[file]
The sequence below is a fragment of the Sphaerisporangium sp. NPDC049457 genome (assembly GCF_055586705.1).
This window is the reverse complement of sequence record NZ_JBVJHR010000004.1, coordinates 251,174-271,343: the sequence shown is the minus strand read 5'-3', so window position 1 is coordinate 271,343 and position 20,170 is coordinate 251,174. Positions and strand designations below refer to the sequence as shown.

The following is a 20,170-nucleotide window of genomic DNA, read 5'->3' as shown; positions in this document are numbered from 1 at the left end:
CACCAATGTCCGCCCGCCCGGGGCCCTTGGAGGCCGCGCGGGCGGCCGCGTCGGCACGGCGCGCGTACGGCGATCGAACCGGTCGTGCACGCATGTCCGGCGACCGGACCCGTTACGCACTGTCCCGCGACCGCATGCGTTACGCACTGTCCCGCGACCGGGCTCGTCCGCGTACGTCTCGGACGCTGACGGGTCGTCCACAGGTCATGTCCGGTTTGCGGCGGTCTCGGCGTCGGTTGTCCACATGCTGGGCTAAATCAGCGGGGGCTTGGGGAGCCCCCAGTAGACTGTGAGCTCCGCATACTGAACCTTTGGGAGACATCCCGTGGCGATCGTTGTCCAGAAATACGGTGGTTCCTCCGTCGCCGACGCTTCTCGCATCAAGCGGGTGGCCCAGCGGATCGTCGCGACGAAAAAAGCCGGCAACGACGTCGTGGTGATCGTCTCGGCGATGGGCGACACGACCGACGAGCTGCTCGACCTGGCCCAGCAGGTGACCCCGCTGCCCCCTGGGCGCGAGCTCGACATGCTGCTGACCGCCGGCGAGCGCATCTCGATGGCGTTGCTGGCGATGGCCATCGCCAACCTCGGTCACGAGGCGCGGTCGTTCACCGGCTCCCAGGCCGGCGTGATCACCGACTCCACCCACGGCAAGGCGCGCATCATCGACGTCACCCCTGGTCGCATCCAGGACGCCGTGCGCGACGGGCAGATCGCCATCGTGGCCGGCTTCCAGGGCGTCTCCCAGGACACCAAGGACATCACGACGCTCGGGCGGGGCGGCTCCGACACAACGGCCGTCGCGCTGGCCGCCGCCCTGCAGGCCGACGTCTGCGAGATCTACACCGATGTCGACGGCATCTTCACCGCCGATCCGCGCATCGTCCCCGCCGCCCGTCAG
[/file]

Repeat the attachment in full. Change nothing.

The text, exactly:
The sequence below is a fragment of the Sphaerisporangium sp. NPDC049457 genome (assembly GCF_055586705.1).
This window is the reverse complement of sequence record NZ_JBVJHR010000004.1, coordinates 251,174-271,343: the sequence shown is the minus strand read 5'-3', so window position 1 is coordinate 271,343 and position 20,170 is coordinate 251,174. Positions and strand designations below refer to the sequence as shown.

The following is a 20,170-nucleotide window of genomic DNA, read 5'->3' as shown; positions in this document are numbered from 1 at the left end:
CACCAATGTCCGCCCGCCCGGGGCCCTTGGAGGCCGCGCGGGCGGCCGCGTCGGCACGGCGCGCGTACGGCGATCGAACCGGTCGTGCACGCATGTCCGGCGACCGGACCCGTTACGCACTGTCCCGCGACCGCATGCGTTACGCACTGTCCCGCGACCGGGCTCGTCCGCGTACGTCTCGGACGCTGACGGGTCGTCCACAGGTCATGTCCGGTTTGCGGCGGTCTCGGCGTCGGTTGTCCACATGCTGGGCTAAATCAGCGGGGGCTTGGGGAGCCCCCAGTAGACTGTGAGCTCCGCATACTGAACCTTTGGGAGACATCCCGTGGCGATCGTTGTCCAGAAATACGGTGGTTCCTCCGTCGCCGACGCTTCTCGCATCAAGCGGGTGGCCCAGCGGATCGTCGCGACGAAAAAAGCCGGCAACGACGTCGTGGTGATCGTCTCGGCGATGGGCGACACGACCGACGAGCTGCTCGACCTGGCCCAGCAGGTGACCCCGCTGCCCCCTGGGCGCGAGCTCGACATGCTGCTGACCGCCGGCGAGCGCATCTCGATGGCGTTGCTGGCGATGGCCATCGCCAACCTCGGTCACGAGGCGCGGTCGTTCACCGGCTCCCAGGCCGGCGTGATCACCGACTCCACCCACGGCAAGGCGCGCATCATCGACGTCACCCCTGGTCGCATCCAGGACGCCGTGCGCGACGGGCAGATCGCCATCGTGGCCGGCTTCCAGGGCGTCTCCCAGGACACCAAGGACATCACGACGCTCGGGCGGGGCGGCTCCGACACAACGGCCGTCGCGCTGGCCGCCGCCCTGCAGGCCGACGTCTGCGAGATCTACACCGATGTCGACGGCATCTTCACCGCCGATCCGCGCATCGTCCCCGCCGCCCGTCAG